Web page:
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Posted by Peter Nellhaus at 07:17 AM

January 04, 2011

The Magnificent Concubine

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Yang Kwei Fei
Li Han-Hsiang - 1960
IVL Region 3 DVD

I had written about Kenji Mizoguchi's Yang Kwei Fei two years ago, and decided to see this other version. Mizoguchi's version is the one that is best known nowadays, but it was also a commercial failure at the time of its release. Li Han-Hsiang never had the international prestige of Mizoguchi, but he knew how to make box office hits, and the Hong Kong audience that didn't care to see Japanese actors in a legendary Chinese story flocked to see this new version from the Shaw Brothers. While some parts of the story are the same, the differences are quite striking.

Unlike Mizoguchi's film which depicts Lady Yang's humble origin, and unexpected rise in the royal household, Li jumps in when Yang is firmly entrenched, with all of the power and privilege of royalty. Mizoguchi's Yang is demure, finding herself compromised by people and circumstances beyond her control, while Li's Yang is assumed to have manipulated the emperor into giving her brother the position of Prime Minister. Not only is Yang, played by Li Li-Hua, the most beautiful woman in China, she knows it, and she doesn't shy from letting others no it as well. At a time when the emperor seems to have his eye on another woman, Lady Yang tosses several vases, the classic scorned woman. The emperor and Lady Yang kiss and make up, with the second half of the film presenting a more sympathetic woman who really does have the interests of the emperor and the Chinese people at heart.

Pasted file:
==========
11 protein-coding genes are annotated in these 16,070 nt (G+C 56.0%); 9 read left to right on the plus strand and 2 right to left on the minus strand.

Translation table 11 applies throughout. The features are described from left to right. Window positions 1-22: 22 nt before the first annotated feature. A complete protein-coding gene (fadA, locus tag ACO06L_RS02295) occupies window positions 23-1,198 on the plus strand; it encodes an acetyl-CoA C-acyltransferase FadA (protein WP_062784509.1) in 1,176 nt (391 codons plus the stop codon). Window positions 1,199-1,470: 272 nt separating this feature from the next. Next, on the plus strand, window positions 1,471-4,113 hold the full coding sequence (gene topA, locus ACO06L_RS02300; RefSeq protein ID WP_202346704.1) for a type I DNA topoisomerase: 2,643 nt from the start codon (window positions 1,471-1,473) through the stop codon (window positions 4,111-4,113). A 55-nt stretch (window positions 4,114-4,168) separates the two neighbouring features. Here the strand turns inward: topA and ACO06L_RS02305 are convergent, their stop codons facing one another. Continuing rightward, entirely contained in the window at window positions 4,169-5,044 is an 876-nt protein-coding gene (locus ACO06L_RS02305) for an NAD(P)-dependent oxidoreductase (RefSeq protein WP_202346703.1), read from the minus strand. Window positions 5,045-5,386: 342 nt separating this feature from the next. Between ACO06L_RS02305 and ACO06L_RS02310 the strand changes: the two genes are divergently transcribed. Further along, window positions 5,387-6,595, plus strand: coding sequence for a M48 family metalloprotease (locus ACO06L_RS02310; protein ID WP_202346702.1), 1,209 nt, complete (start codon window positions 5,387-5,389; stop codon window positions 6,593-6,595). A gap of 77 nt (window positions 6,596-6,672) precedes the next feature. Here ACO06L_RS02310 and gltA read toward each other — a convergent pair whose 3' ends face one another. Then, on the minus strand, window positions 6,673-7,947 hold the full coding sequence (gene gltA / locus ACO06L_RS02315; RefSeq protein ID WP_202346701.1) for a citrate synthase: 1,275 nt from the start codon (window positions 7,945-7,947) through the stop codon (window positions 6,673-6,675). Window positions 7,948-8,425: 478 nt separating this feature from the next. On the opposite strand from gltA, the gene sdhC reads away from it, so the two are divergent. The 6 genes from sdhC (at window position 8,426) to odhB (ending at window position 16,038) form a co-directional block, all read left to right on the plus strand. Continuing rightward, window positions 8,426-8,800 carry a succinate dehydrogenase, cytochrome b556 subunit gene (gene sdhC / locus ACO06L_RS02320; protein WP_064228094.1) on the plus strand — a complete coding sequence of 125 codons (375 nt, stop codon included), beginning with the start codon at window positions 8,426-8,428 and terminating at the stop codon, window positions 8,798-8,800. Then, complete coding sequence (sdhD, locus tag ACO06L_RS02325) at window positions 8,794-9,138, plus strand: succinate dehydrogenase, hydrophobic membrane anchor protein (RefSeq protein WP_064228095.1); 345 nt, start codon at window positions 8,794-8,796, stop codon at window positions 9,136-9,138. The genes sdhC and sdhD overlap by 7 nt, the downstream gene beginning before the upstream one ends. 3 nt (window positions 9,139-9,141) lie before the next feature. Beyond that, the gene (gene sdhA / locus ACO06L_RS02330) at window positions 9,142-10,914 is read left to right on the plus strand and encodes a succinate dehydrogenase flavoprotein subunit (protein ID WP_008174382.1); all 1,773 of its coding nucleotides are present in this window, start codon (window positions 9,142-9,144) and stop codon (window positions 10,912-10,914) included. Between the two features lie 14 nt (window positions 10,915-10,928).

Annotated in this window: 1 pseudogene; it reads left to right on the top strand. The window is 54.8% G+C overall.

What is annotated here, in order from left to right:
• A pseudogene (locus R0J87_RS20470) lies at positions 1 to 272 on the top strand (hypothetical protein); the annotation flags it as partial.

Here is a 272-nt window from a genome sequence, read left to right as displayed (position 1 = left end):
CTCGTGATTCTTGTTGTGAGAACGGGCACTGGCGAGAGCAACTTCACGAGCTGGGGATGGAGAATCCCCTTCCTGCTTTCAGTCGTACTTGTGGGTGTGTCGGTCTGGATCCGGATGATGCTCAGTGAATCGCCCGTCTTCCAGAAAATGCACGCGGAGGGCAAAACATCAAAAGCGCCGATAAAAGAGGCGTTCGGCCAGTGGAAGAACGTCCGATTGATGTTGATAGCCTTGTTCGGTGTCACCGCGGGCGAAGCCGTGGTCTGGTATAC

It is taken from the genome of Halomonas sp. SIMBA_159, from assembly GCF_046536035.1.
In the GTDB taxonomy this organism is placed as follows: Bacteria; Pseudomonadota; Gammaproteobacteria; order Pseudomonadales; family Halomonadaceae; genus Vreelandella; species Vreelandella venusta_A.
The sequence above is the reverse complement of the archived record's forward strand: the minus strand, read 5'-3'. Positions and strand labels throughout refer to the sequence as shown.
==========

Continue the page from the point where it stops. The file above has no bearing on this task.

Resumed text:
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Does anybody know if Joe Mankiewicz was at the Cannes film festival in 1962, where The Magnificent Concubine was presented? Or maybe someone who had something to do with the making of Cleopatra caught the film? The scene the introduces Lady Yang, and the actress Li Li-Hua, strongly resembles the bath scene in Mankiewicz's film. While it is only fleetingly glimpsed, there is more nudity in the older film as the camera pans past Li Li-Hua reclining by the pool. What struck me is that had I not known that The Magnificent Concubing had been filmed first, I would have thought that in her screen demeanor that Li Li-Hua was channelling Elizabeth Taylor.